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Review: ‘Weathering with You’ - Finding That Place Where You Belong

Makoto Shinkai’s latest is an aesthetically pleasing animated tapestry with characters and relationships that are funny, dramatic and real.

Mention Makoto Shinkai and I’ll watch it. You don’t even have to tell me about the plot or the characters. It doesn’t matter because I know I’m going to feel my eyes as I watch another animated tapestry unfold on screen. For me, it started with 5 Centimeters Per Second, and I’ve yet to be disappointed by Shinkai’s work.

So, what is the story this time? High schooler Hodaka Morishima runs away to Tokyo and by sheer happenstance meets Kesuke Suga, who runs a small publishing company that investigates urban legends and paranormal activity. One strange event is of particular interest to Suga’s publication: the unusual weather as of late. Now working for Suga, Hodaka’s investigation leads to a legend of a supernatural being who can control the weather. Then, of course, Hodaka befriends Hina, who eventually reveals that she is this supernatural being.

Two young teenagers meet, connect, and set out on an exciting path. But they also hit that eventual and expected bump on the road. It’s an old story. We know it well. But in the hands of a good storyteller -- in this case a very visual one -- it can be watched with pleasure over and over again. And so the trajectory of the story is slightly predictable, but not too obvious. The characters and their relationships are funny, dramatic, and real, if not lovable in their heartwarming, wholesome, and painful interactions. As to be expected from Shinkai, emotions are portrayed wonderfully. And although you may or may not like the ending, which does fit nicely, this film is just easy to watch.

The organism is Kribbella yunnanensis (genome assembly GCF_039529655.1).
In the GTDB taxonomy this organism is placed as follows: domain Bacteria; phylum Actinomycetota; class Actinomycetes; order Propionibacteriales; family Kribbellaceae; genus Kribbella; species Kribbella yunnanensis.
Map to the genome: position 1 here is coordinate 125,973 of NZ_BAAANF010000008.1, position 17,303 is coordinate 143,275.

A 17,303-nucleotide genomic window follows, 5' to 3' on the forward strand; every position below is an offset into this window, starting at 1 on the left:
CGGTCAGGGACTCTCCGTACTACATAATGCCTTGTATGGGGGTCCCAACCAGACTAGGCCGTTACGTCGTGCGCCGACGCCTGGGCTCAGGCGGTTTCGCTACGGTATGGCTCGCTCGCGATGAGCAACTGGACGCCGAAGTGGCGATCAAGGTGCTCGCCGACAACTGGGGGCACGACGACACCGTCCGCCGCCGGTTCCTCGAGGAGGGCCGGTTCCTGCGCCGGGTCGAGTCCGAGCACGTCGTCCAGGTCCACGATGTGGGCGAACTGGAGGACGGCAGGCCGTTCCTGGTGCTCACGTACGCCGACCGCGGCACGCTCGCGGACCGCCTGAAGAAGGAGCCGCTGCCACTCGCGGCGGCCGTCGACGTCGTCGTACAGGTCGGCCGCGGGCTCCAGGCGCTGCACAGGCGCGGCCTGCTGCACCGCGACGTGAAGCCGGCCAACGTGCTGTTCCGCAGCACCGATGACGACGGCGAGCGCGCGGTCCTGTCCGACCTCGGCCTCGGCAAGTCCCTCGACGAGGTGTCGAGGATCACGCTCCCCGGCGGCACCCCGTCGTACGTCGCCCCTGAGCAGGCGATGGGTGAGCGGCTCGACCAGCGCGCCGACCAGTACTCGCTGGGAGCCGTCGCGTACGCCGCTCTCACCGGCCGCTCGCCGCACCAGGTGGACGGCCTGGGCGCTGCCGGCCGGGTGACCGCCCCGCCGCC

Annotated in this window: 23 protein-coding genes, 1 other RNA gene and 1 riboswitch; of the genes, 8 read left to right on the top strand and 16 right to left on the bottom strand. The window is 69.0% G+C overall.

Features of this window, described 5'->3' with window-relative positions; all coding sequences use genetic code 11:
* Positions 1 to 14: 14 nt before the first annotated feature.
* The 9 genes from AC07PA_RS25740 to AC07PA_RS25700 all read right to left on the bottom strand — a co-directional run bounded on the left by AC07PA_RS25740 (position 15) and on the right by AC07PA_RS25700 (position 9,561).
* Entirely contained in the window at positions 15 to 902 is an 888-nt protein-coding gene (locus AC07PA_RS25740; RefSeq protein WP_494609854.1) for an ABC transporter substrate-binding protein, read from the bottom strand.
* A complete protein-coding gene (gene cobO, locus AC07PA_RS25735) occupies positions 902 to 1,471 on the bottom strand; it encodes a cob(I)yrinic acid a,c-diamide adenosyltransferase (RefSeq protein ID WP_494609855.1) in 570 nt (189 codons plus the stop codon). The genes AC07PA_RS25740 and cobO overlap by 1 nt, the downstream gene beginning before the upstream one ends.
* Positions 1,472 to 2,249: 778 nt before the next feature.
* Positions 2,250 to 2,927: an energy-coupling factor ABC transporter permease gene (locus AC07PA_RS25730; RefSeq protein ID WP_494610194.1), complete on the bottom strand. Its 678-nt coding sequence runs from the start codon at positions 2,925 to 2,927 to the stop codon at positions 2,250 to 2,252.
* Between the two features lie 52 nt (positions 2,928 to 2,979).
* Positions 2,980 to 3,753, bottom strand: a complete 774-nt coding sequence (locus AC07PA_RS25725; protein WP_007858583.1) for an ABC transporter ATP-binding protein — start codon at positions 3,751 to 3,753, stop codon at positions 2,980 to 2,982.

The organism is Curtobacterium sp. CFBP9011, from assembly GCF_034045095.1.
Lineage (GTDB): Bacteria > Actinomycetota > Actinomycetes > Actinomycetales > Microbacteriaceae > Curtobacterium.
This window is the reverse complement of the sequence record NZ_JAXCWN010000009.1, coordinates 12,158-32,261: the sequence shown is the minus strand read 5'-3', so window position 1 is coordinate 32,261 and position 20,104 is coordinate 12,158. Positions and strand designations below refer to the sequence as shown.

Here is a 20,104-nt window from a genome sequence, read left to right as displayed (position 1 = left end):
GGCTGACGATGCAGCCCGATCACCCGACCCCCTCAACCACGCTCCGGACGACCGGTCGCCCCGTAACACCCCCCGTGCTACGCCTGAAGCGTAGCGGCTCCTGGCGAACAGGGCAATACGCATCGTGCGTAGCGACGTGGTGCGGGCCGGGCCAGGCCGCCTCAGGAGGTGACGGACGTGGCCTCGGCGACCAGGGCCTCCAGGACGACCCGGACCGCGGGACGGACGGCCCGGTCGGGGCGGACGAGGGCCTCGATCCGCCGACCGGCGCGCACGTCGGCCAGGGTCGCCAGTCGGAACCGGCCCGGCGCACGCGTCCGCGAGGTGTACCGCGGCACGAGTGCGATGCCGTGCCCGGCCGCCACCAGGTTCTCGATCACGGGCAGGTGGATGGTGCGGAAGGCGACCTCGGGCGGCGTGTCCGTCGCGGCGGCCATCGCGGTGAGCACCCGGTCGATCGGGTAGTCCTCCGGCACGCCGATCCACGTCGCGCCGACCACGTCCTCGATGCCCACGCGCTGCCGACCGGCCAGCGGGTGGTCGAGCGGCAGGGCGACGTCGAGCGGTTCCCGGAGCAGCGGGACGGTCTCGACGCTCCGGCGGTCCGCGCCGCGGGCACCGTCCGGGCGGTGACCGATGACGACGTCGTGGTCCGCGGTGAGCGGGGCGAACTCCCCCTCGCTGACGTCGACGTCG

Thinking about Shinkai’s work, the overall tone of Weathering with You is very close to his recent success, Your Name. But while it lacks the raw emotion and just wonderfully depressing tone of 5 Centimeters Per Second – or even Garden of Words, for that matter – it does share that films maturity and sense of reality. On Hodaka’s arrival in Tokyo, he does attempt to make it on his own before seeking Suga out for employment. Sleeping on the streets, showering when possible, eating what’s available, the reality of violence and exploitation…the struggle is made viscerally clear. But in turning to Suga, Natsumi, and eventually Hina and her younger brother, Shinkai visually captures the feeling of belonging, the feeling of creating a family from a small group of characters to whom you bare no actual biological relations. You’re home.

Weathering with You is a phenomenal movie. For those not indoctrinated to Shinkai’s art, the animation alone will blow your mind. His aesthetic is just so pleasing. As always, Shinkai’s work seems to be just a little bit more about art than story…and that’s a good thing! Weathering with You is in theaters now and worth that money in your pocket.